As summer creeps into autumn and the leaves turn brown, we have another transformation to enjoy. The artist formerly known as Spooky Black has returned under his new guise of Corbin. The singer songwriter became an internet sensation thanks to his spacey RnB cuts. But after the release of his 2014 album Leaving, things went a little quiet for Mr Black.
After changing his name to Corbin and releasing the promising Couch Potato EP with Bobby Raps, he vanished from the scene, leaving his swelling fan base baying for more. Well he’s finally back with the full length offering Mourn. But unfortunately for Corbin, this collection of goth charged synth tracks flatters to deceive.
Back in his Spooky days, Black gained plaudits for his RnB tracks made in collaboration with Doc McKinney, whose list of collaborators includes the Weeknd. Tracks like Without You and Reason generated millions of views. Lazy, unpretentious and effortlessly trendy, Black’s tracks were carving out a new niche in the genre.
And elements of those tracks remain here. Corbin’s inventive songwriting shines on the title track while No Soul features the dreamy instrumentation that we’ve come to expect from him. The biggest shift however comes in Corbin’s vocals. What once was a buttery and melodious singing style has been replaced by an aggressive crooning. He’s screechier here and veers around his tracks like a wasp in a bell jar. Though intriguing at first, it’s hard to stomach for a full 40 minutes.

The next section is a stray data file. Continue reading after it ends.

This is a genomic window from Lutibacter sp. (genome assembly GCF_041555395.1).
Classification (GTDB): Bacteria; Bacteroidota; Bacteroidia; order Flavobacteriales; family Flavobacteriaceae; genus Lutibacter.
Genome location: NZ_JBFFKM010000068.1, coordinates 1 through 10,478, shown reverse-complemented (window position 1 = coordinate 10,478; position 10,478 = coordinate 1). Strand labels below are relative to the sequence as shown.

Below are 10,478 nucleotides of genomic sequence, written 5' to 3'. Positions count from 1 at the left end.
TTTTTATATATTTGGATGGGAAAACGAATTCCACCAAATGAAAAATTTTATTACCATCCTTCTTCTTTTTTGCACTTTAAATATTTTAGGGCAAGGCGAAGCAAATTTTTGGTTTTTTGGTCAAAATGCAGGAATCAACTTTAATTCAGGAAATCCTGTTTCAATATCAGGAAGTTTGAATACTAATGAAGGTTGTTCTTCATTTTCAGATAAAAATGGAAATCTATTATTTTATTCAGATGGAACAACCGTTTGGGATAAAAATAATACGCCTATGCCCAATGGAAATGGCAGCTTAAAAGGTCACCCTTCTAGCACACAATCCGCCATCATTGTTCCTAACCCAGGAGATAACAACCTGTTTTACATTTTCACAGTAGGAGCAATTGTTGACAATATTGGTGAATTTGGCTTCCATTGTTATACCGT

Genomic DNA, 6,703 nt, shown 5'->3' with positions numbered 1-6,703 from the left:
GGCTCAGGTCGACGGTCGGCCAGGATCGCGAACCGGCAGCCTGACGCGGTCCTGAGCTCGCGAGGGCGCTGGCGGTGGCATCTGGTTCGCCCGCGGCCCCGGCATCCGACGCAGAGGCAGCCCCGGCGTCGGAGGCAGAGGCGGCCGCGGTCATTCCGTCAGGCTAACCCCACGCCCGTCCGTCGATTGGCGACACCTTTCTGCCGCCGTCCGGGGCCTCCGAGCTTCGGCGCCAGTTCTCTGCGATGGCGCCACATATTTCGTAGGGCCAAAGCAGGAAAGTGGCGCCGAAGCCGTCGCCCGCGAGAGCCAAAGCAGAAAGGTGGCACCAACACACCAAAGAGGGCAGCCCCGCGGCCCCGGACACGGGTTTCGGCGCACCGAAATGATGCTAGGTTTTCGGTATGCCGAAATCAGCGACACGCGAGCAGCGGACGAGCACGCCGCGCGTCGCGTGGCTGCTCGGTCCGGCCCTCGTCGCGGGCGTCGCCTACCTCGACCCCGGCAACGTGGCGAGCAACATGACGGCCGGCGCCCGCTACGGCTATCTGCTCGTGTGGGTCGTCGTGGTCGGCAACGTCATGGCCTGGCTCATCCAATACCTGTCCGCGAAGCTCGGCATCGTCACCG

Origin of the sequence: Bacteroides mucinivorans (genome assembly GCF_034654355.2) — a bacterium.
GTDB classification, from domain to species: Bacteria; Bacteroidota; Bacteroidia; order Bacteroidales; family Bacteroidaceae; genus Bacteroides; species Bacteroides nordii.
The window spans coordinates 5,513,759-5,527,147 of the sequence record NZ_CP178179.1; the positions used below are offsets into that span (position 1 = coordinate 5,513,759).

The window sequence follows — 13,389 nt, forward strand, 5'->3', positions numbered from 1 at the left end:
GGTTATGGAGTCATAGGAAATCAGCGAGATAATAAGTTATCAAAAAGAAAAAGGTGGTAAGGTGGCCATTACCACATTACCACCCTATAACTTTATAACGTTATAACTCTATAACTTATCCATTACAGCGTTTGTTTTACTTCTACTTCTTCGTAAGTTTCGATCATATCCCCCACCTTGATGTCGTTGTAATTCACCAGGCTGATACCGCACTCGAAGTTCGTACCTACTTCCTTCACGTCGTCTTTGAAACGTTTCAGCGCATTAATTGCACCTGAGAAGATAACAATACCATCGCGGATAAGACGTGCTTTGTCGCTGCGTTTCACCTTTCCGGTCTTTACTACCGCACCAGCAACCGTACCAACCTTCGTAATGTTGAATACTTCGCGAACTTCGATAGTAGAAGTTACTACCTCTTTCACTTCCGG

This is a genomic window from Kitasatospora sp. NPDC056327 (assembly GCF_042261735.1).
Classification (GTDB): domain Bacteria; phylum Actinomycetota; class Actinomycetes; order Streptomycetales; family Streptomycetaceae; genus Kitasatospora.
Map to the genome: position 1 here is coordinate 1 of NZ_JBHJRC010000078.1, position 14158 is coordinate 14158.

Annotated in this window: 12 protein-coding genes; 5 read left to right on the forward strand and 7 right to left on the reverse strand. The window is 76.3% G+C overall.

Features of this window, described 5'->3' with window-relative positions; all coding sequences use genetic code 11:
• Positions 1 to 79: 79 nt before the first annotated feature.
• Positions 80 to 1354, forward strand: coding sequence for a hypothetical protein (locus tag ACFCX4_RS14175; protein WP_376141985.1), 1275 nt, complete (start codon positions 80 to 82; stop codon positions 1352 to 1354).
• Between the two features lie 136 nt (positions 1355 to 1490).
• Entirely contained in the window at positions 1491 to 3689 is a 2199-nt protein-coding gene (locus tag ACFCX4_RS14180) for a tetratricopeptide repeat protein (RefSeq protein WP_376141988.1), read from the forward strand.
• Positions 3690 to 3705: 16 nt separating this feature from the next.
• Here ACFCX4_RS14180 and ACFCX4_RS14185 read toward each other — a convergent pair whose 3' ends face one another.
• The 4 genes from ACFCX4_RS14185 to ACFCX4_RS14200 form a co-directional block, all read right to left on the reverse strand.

What hasn’t waned is Corbin’s commitment to production. Lush and well layered, Mourn highlights the abilities of its producers, Wedidit’s Shlohmo and D33J. Rife with haunting synths and processed drums, there’s enough here for fans to enjoy, even if the record feels, ironically, more spooky than previous releases.
This album is best when it harnesses Corbin’s RnB past. All Out is laid back and restrained while The Fold Up builds from a catchy electronic riff. However, too many of these tracks wander into nothingness. It’s a style that punctuated Corbin’s early work but here it feels uninspired and meaningless.
What is refreshing though is Corbin’s attempt to weave a concept album with Mourn. According to the record’s press release, it loosely tracks a recluse who’s escaping the ‘current state of affairs’ in the US to hunker down with his lover in a woodland cabin. And Corbin’s lyrics are certainly politically charged at points. ‘Grab my rifle, time to make a mess’ he screams on Revenge Song. Whether it’s Trump, hurricanes or impending nuclear annihilation that’s ticking him off, Corbin’s not a happy chap.
All in all, Mourn is an ambitious LP that marks a confident rebranding of an artist that could have easily churned out the same album that got him famous. No performer wants to stagnate but maybe it’s time to get out of the woods and back to the drawing board.